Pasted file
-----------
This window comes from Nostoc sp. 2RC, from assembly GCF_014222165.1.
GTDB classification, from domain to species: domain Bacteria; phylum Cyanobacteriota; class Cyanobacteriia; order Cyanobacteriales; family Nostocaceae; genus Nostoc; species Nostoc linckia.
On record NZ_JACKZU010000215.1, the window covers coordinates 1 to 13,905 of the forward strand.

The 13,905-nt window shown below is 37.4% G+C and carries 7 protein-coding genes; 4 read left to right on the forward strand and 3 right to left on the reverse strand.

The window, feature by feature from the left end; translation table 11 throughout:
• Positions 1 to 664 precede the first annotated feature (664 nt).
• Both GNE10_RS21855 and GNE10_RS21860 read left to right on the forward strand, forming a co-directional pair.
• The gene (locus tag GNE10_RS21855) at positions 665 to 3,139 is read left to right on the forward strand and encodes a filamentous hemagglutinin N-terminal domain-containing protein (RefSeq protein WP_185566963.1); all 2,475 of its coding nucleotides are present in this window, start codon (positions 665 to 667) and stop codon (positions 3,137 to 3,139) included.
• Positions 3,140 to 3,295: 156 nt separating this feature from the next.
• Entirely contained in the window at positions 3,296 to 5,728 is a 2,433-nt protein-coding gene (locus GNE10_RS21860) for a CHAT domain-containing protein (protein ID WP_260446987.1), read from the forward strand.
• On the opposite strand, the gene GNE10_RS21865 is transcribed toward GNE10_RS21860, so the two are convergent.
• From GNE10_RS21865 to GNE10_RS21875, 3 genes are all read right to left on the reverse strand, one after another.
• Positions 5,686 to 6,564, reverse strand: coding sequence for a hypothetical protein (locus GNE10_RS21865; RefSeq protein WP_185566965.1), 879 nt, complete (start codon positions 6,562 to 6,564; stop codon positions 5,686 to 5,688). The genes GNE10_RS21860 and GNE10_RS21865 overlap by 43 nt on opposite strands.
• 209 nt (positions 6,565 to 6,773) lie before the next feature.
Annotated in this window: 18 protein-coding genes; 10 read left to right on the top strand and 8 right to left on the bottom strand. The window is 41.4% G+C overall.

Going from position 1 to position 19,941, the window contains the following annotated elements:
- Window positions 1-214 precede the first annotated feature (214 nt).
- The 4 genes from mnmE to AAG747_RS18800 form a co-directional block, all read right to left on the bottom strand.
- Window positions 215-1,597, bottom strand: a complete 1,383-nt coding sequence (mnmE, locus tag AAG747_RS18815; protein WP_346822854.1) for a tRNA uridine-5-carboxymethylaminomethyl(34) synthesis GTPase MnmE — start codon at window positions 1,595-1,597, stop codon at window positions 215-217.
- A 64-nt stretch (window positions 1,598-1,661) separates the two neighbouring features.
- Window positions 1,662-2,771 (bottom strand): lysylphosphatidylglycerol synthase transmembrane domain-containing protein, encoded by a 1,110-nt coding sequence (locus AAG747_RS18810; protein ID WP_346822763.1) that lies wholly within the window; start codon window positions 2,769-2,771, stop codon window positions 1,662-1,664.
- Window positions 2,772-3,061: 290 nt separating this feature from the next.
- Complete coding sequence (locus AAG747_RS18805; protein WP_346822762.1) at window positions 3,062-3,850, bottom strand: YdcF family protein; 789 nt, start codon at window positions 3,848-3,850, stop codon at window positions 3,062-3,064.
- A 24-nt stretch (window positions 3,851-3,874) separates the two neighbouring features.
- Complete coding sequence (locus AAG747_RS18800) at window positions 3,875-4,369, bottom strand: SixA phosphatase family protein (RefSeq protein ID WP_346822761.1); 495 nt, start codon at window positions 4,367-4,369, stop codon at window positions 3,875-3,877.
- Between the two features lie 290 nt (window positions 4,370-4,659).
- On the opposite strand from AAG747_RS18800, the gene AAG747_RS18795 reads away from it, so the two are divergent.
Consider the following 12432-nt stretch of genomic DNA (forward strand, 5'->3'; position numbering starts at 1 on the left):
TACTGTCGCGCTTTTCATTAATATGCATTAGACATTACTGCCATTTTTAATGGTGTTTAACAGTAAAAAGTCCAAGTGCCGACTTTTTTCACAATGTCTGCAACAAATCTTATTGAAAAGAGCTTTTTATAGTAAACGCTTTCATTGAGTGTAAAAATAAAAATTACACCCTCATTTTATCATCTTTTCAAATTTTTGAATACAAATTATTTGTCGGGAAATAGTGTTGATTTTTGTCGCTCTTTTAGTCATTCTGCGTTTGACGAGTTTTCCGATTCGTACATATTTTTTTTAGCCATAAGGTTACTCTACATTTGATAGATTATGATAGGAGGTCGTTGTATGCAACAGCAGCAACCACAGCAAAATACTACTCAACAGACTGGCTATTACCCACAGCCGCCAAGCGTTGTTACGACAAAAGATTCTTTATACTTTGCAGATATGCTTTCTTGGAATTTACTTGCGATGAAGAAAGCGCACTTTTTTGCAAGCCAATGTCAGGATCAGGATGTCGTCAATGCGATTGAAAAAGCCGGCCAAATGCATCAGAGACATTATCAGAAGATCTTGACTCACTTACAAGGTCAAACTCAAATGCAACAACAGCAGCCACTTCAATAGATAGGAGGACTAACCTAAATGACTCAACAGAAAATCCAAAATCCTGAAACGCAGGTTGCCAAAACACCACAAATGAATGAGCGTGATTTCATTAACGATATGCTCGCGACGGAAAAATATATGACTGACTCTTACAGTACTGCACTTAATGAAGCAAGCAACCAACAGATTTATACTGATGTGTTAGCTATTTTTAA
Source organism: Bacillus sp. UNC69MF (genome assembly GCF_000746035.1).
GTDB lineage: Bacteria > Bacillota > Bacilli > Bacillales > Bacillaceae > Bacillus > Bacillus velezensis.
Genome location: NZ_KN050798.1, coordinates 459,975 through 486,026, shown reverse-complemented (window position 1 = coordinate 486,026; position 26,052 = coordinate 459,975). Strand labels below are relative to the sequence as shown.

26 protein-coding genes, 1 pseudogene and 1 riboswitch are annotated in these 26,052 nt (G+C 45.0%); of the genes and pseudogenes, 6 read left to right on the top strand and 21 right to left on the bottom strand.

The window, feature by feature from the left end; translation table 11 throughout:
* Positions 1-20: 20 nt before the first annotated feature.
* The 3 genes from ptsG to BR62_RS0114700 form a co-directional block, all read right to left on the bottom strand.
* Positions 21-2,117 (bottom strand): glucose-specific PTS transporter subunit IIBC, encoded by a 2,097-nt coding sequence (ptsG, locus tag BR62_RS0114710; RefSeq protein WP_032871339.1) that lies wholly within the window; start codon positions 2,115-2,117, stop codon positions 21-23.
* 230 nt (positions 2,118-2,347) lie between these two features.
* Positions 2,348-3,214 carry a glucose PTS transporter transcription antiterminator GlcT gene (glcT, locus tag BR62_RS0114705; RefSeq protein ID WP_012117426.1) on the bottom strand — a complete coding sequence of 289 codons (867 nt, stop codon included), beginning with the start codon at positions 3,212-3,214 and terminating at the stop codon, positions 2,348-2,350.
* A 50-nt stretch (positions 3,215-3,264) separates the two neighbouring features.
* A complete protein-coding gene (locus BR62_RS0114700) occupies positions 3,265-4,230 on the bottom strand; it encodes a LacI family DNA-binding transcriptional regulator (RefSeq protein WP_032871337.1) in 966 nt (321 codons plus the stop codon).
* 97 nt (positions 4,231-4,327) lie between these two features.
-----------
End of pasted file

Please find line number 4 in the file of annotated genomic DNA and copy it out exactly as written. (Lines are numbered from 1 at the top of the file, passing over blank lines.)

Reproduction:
The 13,905-nt window shown below is 37.4% G+C and carries 7 protein-coding genes; 4 read left to right on the forward strand and 3 right to left on the reverse strand.